thought thai war with Germany was a possibility under present condition?. Our relations*had improved. There was not a diplomatic clcrad over the German Ocean. We harbored no designs against Ocrmanv. We mediated no quarrel with Germany. As the Lord liveth. we had entered into no conspiracy against Germany. (Cheers.) We were not en wine her territory; fro sought not a yard of her colonies We are :<i this war from motives of pan rivalry to defend the weak. Britain is >• responsible for this war, and thank G~d for that! Who is responsible' Not The Government of France was essentially a Pac'ficist Government. The French people abhorred the idea of war, and the Government shared to the full their horror. Not France. No* Bufifia. Why, it i 3 an essential part of the German case that Russia would not be ready for war for three rears. That is their bonst; that is - wire- th-y attacked her. Then Bussia could not" have provoked the war. Read and read again the despatches of dot Ambassador at Vienna. The quarrel ostensibly was between A"stria and Russia. Sir Edward Grey labored anxiously for peace. No man could have wrTked harder than he did for peace, and if there is bloodshed there is not a stain of blood upon Sir Edward Grey's hand. He suggested a European Conference to discuss these matters. —"The Vulture Over Belgium."— Gennanv said: "Don't yon think it ■would be'better for Austria and Bussia to talk the matter over amongst themselves. We aTe only suggesting the best way of settling this dispute." Sir Edward Grey said "Yes; that seems a very sensible idea." Bussia and Austria met. They were actually discussing matters amongst themselves and getting on admirably, so admirably that Germany got alarmed. She declared war on Russia, and although the dispute was ostensibly between Bussia and Austria, it was only six days afterwards that war was declared between Russia and Austria, and that was because Germany had . lroaly started, not Russia. Belgium or ckmn? Did the poor victim of th» bird of prey, did it really commence hostilities? Now, look hack and see what happened. You can see Austria hovering like a hawk over the Balkan fields, and if you are countrybred you know what that means. You know it won't be long before it swoops down and some poor helpless creature ■will be quivering in its talons. —The German VuUuto.— The vulture had been hanging over Belgium, for some time. We know that now. We made a mistake. It soared so high that even the most discerning falcon might have made a mistake—thought it •was pouncing on a rabbit, and fell on a hedgehog—(loud laughter and cheers) — bleeding and sore ever since. (Cheers.) We know now what it would have been malevolent to suspect before—that the counsellors of Germany, whilst professing peace, whilst pretending good-will, in cold blood, with malice aforethought, had intended, planned, organised wholesale the murder of peaceable neighbors, had even arranged the date to suit themselves—(laughter)—a date when, they thought, their neighbors would 'be quite unprepared to defend their Uvea and their homos. If this wanton deed of premeditated treachery against humanity is to pass unchallenged by the nations of the world, then let us admit that civilisation is a failure, that the sceptre of right ie broken, and that forces—brute force—is once more enthroned amongst the nations. —Britain's Justification. — It may he said it is not enough to Erove that Germany is in the wrong. We ave to justify Great Britain in embarking on a gigantic war which will tax to the utmost her resources—material, money, men—and leave her impoverished at the end of the struggle. Now, let us consider this. We all know the consequences would be tremendous. For the moment the consequences are incalculable. So much so, we had no right to have gone Into this war without the most overwhelming reasons. The sacrifice of human life is appalling. The suffering it is impossible to estimate. The waste is so prodigious that, after three months, it has not ceased to shock. The wealth harvested in vein of peace by hard and anxious toil is thrown into the flames of war to intensify their consuming fury. Whoever says that we ought not to have enteted into this war without the most overpowering reasons I am entirely with him. Now, there are men who maintain that r*ff is not justifiable under any conditio*: There are men who maintain that position, even if your house is attacked, if your country is invaded and threatened with oppression, if you had a second William the Conqueror landing in this island —not a very likely contingency —one or two accidents that have hap- I pened to-day have made that prospect a little more remote. (Cheers.) But sup- I posing yon had a William the Conqueror j faTiHing again, who destroyed the State, imposed his own language, his own laws, his own rule,, upon this country,, ravaged i . and destroyed it as another William the Conqueror ha* dona ia BeMmnv. ihexe andU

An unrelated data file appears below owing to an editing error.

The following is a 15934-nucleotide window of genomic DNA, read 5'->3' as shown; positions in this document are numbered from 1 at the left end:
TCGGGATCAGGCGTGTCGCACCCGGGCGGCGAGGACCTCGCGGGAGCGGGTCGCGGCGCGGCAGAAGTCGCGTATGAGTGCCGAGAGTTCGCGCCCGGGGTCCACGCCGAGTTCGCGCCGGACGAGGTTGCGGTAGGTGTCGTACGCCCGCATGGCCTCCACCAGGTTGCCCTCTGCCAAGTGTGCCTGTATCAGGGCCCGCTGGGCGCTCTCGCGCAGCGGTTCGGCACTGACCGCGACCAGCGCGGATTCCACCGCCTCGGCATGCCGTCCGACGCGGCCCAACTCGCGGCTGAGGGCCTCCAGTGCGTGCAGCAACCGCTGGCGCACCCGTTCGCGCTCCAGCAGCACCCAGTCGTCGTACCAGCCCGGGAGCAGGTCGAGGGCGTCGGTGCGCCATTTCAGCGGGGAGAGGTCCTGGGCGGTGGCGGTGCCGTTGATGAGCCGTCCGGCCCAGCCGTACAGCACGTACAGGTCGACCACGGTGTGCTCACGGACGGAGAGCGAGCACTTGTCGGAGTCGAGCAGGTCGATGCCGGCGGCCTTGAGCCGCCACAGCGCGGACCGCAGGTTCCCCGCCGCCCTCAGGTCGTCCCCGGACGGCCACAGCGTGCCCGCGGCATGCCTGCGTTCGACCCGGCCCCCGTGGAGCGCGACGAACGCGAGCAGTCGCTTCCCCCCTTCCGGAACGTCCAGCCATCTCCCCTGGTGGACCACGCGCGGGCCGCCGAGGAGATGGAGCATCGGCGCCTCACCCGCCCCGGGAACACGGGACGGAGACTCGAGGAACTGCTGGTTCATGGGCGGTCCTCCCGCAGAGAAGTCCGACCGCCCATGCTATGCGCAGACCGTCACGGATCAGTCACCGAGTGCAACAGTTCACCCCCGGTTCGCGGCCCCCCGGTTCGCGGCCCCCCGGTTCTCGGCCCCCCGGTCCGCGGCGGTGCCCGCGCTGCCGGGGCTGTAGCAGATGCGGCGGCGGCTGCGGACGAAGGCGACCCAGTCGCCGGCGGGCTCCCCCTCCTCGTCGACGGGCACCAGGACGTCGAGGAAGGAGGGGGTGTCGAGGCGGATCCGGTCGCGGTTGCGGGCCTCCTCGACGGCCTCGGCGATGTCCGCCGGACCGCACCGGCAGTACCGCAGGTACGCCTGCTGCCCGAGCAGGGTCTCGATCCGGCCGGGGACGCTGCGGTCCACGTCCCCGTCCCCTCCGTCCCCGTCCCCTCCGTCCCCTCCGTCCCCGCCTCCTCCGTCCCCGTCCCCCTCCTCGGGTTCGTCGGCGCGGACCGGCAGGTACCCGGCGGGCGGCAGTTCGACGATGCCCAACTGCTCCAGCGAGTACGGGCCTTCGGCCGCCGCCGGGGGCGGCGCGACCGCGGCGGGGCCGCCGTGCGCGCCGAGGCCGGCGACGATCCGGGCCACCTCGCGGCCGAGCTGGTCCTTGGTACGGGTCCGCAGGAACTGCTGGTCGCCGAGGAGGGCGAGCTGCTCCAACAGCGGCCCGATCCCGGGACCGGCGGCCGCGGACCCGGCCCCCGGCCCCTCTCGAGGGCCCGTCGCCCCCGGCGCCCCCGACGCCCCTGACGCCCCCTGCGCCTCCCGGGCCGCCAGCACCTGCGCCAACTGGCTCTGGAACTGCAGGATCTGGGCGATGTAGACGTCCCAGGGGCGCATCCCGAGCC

men who carry that doctrine so far as tc say that even under those conditions you ought never to use a weapon to defend four self or your home, or your country, have great respect for them, but I am afraid that I shall never be able to attain in this world quite that altitude ol idealism. —Right to Strike for Justice.— May I just say one or two words about that ? It was not the creed, aa your chairman reminded us, of the Puritan Fathers. I maintain it is not the principle of the Christian faith. That faith deprecate* revenge, it deprecates retaliation, but I never read a saying of the Master's which would condemn a man for striking a blow for right, justice, or tho protection of the weak. To carry those principles too fai is just the way to destroy the possibility of their ever becoming realised. To precipitate ideals is to retard their advent. We are all looking forward to the time when swords shall be beaten into ploughshares and spears into pruning hooks, and nation cannot rise up against nation, and there will be no more war. —Unready for Universal Peace. — But as long as there are nations and empires that beat ploughshares into swords, and pruning hooks into spears in order to prey upon nations of ploughers and pruners living alongside them, to disarm would then be to delay a period that we are all praying for. The surest method of establishing a reign of peace on earth is by making the way of the transgressor of the peace of nations too hard for the rulers of men to troad it. That is what wb are engaged in doing now. Most men, every real man, would defend his own home, his own life and liberty, and the lives, the liberty, and the honor of those who have been committed to his care. But supposing that man was a poor little neighbor, a neighbor whom he had sworn to protect, whoso home was broken into bv a hulking bully who robbed him of his goods, attacked him, his wife, his children, burning and murdering and maiming. I ask you what manner of man would he be who looked on calmly without rushing in to help with any weapon at his command? He would be a piece of heartless poltroonery. —An Insulting Demand.— Britain has not been guilty of that. Why was Belgium so maltreated? What was her offence? She had refused to_ allow Geimany to march through her territories to attack a good neighbor of Belgium. Fiance and Belgium are very good hcighl)or»; they are khsnien in race and religion, and to a hvrge extent in language, and France was fully shielded and protected on every frontier, except that which faces Belgium. Germany's demand was a demand put forward." in defiance of j treaty obligations with Belgium, to ga ; :i facilities to drive a datger into the heart of a, good n.'ishbor, France, through her unprotected side. —An Infamous Proposal.— A meaner, shabbier, more cowardly request was never addressed to anyone. Belj gium was to be nominally neutral, but BclI gian roads, Belgian rivers and railways were to take sides, and in modern warfare railways are more formidable weapons than rivers. That is Germany's proposal to BelI gium. Can you conceive a more degrading suggestion, 6r a more insulting one, being addressed to rany nation? Had Belgium assented to it, I aek any German, either in this or any other land, whether Belgium, if she had acceded to that request, would not have covered herself with eternal shame? Belgium has refused to bring that dishonor upon her name. She has preferred to face) the prospect of national annihilation, and every decent main or woman throughout the civilised world will applaud the nobility of her action. —Agony of a Brave People.— Wa know what she is enduring at this present moment; it is too pitiful a etory to relate. We are witnessing the agony of a brave little people suffering for the ri^ht —their cities and their villages destroyed, their population scattered. A Belgian statesman told me that there were three time 6 as many old people, woman and children destroyed in Belgium as there were soldiers in her gallant army. (Cries of "Shame.") They have paid ransom to Geimany ; thay have given their goods to Germany—that has net saved them. You will remember that when' Alaric the Goth went to Rome and waa about to take it, a deputation of the besieged citizens visited him. He put his demands very high, and they said to him : "If such, U King, are vnur demands, what do you intend to leave us?" The haughty barbarian replied: ''Your lives." lie was a better man than his successor. Three times as many helpless people have been slaughtered by this great cultured empire. They